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Verity tackles Swedish noir

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Stob What better occupation, at this time of year, than to polish up one's IT skills with some background reading? What have the great programming publishers got lined up for our delectation in 2011?

Alas, as far as this reviewer is concerned, these rhetorical questions must remain unanswered. A certain Amazon parcel, containing several kilos of Addison-Wesley's and O'Reilly's latest, is delayed-believed-lost in the region of the Park Royal depot, and I haven't got time to go running off to shops to acquire replacements. That tap-tap-tapping at the window is Dudley Deadline, and he is wearing his mean face.

This is the sort of situation that distinguishes the ovine from the caprine. But have no fear. My name is Verity, and I am your Nanny for today. We can get through this; we have seen worse.

It so happens that I do have to hand a couple of paperbacks, freshly bought, which represent a very Swedish approach to modern software issues. And we all know how important the Swedes are becoming in our speciality, what with Joe Armstrong and everything. If you are sitting comfortably, I shall begin.

The Girl with the Dragon Tattoo

(Author: Stieg Larsson, pub: Quercus, 538pp.)

The late Stieg Larsson's book is a quaint, nostalgic look back at the very early days of the computing - ie five years ago - masquerading as a ripper thriller. The text was originally written in Swedish, but has been translated into idiosyncratic English for the convenience of Anglophone readers.

The translation contains various curiosities. The computer abbreviations are spelled out with full stops, thus: 'A.D.S.L'. This makes them look like defunct trade unions, as referenced in yellowing press cuttings from the mid-1960s. One wonders: what has the Association of Domestic Servants and Loafers got to do with the Interweb? However the 'AK4', apparently a kind of rifle (see p10), is presented unpunctuated, following some linguistic algorithm that I do not pretend to understand.

We may be confident that Stieg Larsson was an Apple fan. Not only does he make the hero purchase an early model iPod as a Christmas gift, Stieg actually stops the action and uses the narrator's voice to recommend an OS X shareware program called 'Notepad' (a very confusing name for Windows users), even bothering to supply its url in the text.

However, he does allow some characters to use Windows. Here is a summary of the principals and their machine/OS choices:

TGWTDT characters and computers
Character Occupation Machine
Hr Mikael Blomkvist Our hero, a middle-aged, journalist who is the editor-in-chief of Millennium magazine. For some reason, not really made clear, all the women in the book are keen to hop into bed with Blomkvist. (Incidentally, if you turn to the author's biog at the front of the book, you will find that in real life Stieg Larsson was a journalist: editor-in-chief of Expo magazine, founded 1999. Just saying.) Apple iBook, see, eg, p124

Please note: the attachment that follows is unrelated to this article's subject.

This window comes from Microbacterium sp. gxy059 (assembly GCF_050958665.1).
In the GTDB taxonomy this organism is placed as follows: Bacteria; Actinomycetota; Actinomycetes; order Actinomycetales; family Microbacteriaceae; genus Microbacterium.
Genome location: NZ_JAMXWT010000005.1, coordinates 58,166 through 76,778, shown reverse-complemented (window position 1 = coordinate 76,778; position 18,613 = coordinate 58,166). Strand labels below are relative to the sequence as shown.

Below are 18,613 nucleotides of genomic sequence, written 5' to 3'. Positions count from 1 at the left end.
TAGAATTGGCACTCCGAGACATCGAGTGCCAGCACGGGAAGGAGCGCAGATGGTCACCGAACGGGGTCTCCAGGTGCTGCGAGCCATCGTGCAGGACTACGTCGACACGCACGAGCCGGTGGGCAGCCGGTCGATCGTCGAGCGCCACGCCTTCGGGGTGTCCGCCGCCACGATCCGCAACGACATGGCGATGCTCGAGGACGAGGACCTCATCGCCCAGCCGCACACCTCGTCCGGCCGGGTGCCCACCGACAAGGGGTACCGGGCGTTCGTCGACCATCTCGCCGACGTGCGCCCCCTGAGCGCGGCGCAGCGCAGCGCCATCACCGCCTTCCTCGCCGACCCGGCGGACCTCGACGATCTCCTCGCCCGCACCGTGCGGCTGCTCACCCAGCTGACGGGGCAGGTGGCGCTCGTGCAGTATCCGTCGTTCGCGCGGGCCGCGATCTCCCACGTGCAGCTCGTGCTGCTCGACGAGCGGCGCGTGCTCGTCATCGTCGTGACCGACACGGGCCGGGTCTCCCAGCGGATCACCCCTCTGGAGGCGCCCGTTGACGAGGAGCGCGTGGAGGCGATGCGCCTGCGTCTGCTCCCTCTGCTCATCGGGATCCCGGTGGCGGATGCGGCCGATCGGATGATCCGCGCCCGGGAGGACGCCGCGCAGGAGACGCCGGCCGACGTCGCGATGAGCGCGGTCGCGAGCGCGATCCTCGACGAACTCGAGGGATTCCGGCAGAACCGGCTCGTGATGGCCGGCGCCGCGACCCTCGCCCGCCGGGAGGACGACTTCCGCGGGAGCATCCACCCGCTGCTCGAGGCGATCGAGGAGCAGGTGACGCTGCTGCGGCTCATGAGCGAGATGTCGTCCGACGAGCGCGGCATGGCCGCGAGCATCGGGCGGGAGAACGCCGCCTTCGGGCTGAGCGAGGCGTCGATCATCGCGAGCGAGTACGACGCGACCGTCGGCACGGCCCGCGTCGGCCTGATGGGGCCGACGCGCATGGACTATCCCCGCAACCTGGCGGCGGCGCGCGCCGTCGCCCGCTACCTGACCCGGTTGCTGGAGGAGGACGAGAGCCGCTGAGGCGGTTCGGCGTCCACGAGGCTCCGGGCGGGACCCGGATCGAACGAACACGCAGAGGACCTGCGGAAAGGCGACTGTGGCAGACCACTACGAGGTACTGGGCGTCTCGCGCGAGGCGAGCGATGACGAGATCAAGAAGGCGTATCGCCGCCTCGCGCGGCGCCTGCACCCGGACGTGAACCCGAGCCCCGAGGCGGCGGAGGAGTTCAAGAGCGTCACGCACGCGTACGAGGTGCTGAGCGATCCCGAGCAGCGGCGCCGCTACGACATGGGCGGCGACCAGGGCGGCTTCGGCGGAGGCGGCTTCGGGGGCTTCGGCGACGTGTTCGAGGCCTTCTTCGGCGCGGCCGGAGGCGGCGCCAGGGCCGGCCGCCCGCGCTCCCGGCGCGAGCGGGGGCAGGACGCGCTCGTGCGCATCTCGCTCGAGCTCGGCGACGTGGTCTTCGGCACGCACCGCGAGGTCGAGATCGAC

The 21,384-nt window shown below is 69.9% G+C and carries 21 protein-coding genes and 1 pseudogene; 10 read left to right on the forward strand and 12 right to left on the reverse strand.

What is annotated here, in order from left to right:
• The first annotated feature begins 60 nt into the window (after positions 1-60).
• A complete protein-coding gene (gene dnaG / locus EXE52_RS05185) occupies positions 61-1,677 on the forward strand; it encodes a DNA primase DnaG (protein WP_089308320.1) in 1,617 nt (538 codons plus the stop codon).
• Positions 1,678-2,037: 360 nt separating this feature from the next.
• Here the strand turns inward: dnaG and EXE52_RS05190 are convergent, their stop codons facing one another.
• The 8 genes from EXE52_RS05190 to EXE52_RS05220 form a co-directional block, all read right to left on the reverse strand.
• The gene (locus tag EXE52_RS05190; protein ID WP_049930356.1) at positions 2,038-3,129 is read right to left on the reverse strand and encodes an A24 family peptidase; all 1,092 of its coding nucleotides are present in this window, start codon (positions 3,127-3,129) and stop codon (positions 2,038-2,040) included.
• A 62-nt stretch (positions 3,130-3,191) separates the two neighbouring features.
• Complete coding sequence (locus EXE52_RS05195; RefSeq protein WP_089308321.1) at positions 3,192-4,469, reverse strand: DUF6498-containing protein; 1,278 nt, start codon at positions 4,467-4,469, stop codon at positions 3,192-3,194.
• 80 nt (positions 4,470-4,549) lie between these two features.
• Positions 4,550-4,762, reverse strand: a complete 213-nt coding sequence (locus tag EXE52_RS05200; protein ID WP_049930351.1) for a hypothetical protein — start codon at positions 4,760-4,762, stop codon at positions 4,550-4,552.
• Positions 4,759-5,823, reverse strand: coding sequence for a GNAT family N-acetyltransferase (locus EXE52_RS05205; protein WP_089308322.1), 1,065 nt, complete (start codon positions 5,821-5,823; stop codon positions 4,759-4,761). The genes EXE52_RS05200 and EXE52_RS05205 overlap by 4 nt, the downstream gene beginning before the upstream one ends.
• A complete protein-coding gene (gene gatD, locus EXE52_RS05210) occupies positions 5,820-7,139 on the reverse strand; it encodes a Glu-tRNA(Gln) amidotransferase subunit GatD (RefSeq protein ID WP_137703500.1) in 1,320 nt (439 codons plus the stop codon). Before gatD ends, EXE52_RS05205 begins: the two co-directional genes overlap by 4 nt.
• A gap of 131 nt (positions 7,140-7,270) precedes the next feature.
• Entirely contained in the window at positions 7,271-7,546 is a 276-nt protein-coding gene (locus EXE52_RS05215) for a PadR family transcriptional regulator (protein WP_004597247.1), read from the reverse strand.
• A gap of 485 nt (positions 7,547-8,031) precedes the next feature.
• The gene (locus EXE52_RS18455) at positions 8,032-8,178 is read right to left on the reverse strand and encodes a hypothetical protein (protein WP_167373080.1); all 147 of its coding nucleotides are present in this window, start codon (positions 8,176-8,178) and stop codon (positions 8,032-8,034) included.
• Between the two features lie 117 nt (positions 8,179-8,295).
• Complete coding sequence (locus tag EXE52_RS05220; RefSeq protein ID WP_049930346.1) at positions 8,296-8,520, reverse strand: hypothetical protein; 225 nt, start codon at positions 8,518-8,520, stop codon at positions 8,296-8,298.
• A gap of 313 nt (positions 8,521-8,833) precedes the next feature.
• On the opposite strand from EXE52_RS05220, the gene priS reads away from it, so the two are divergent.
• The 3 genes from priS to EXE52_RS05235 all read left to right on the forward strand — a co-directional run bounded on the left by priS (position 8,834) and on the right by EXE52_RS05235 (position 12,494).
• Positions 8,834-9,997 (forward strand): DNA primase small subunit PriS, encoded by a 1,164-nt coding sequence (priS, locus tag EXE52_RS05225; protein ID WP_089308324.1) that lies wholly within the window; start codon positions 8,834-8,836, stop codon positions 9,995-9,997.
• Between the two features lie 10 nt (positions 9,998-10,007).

Frk Lisbeth Salander Kooky, gothy 'genius computer hacker' (says back cover blurb), not afraid of wandering the wrong side of the law when justice requires it. The eponymous girl. Apple iBook 600 (p193), then Apple Powerbook G4/1.0 GHz with 960 megs of R.A.M. and N.V.I.D.I.A. graphics 'which shook the P.C. advocates' (p194)
Hr Hans-Erik Wennerstrom Maxwell-like entrepreneur and fraudster, and oppressor of Hr Blomkvist. I.B.M. (sic) laptop, using the software programme (sic) Microsoft Explorer (sic, no 'Internet') to surf the web, p471-472
Hr Benny Bjorn (not his real name, which I withhold to avoid spoiling the surprise) Incredibly evil and unpleasant serial rapist and Nazi, who starts off by forcing his sister into incest, then goes on over a period of many years to kidnap, imprison and murder a long string of women. Also vivisects a cat, by way of a change. Dell laptop, model unspecified, p416

Do you notice anything? Just as the moral allegiances of cowboys used to be identifiable by the colour of their stetsons, author Larsson distinguishes a good egg from a bad one by the egg-in-question's choice of computer. The heroes are all equipped with Macs; the villains must click through their wretched and perverted lives with Windows.

God knows I carry no spear for Microsoft, but I do think this is taking fanboism a bit far.

 (I would love to know if this computer brand-based approach is also used in the other two volumes of Hr Larsson's Millennium trilogy. If anybody happens to have read them, an answer in the comments section much appreciated.)

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